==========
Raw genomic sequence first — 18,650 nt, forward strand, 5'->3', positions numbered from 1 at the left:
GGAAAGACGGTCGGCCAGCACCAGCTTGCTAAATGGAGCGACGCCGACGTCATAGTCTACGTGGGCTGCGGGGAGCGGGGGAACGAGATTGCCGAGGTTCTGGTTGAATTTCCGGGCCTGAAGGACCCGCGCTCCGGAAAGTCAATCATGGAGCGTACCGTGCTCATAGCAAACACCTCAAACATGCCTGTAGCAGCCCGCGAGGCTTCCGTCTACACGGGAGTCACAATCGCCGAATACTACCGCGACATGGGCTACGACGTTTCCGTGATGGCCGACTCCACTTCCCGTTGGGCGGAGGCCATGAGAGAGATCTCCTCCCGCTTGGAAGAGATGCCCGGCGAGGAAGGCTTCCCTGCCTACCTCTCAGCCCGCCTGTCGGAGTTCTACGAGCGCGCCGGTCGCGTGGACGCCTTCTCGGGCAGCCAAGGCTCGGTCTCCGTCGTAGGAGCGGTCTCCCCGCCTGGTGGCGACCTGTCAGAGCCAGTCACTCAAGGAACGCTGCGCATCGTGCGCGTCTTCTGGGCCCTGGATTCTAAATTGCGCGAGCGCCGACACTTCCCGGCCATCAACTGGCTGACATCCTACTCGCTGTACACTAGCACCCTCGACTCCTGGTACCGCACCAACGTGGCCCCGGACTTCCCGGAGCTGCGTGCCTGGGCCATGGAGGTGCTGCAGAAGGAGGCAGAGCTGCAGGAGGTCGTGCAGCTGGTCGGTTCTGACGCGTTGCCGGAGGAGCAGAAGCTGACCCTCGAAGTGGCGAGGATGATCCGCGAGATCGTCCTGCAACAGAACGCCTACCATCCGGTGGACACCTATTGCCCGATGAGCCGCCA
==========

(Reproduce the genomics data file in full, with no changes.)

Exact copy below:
Raw genomic sequence first — 18,650 nt, forward strand, 5'->3', positions numbered from 1 at the left:
GGAAAGACGGTCGGCCAGCACCAGCTTGCTAAATGGAGCGACGCCGACGTCATAGTCTACGTGGGCTGCGGGGAGCGGGGGAACGAGATTGCCGAGGTTCTGGTTGAATTTCCGGGCCTGAAGGACCCGCGCTCCGGAAAGTCAATCATGGAGCGTACCGTGCTCATAGCAAACACCTCAAACATGCCTGTAGCAGCCCGCGAGGCTTCCGTCTACACGGGAGTCACAATCGCCGAATACTACCGCGACATGGGCTACGACGTTTCCGTGATGGCCGACTCCACTTCCCGTTGGGCGGAGGCCATGAGAGAGATCTCCTCCCGCTTGGAAGAGATGCCCGGCGAGGAAGGCTTCCCTGCCTACCTCTCAGCCCGCCTGTCGGAGTTCTACGAGCGCGCCGGTCGCGTGGACGCCTTCTCGGGCAGCCAAGGCTCGGTCTCCGTCGTAGGAGCGGTCTCCCCGCCTGGTGGCGACCTGTCAGAGCCAGTCACTCAAGGAACGCTGCGCATCGTGCGCGTCTTCTGGGCCCTGGATTCTAAATTGCGCGAGCGCCGACACTTCCCGGCCATCAACTGGCTGACATCCTACTCGCTGTACACTAGCACCCTCGACTCCTGGTACCGCACCAACGTGGCCCCGGACTTCCCGGAGCTGCGTGCCTGGGCCATGGAGGTGCTGCAGAAGGAGGCAGAGCTGCAGGAGGTCGTGCAGCTGGTCGGTTCTGACGCGTTGCCGGAGGAGCAGAAGCTGACCCTCGAAGTGGCGAGGATGATCCGCGAGATCGTCCTGCAACAGAACGCCTACCATCCGGTGGACACCTATTGCCCGATGAGCCGCCA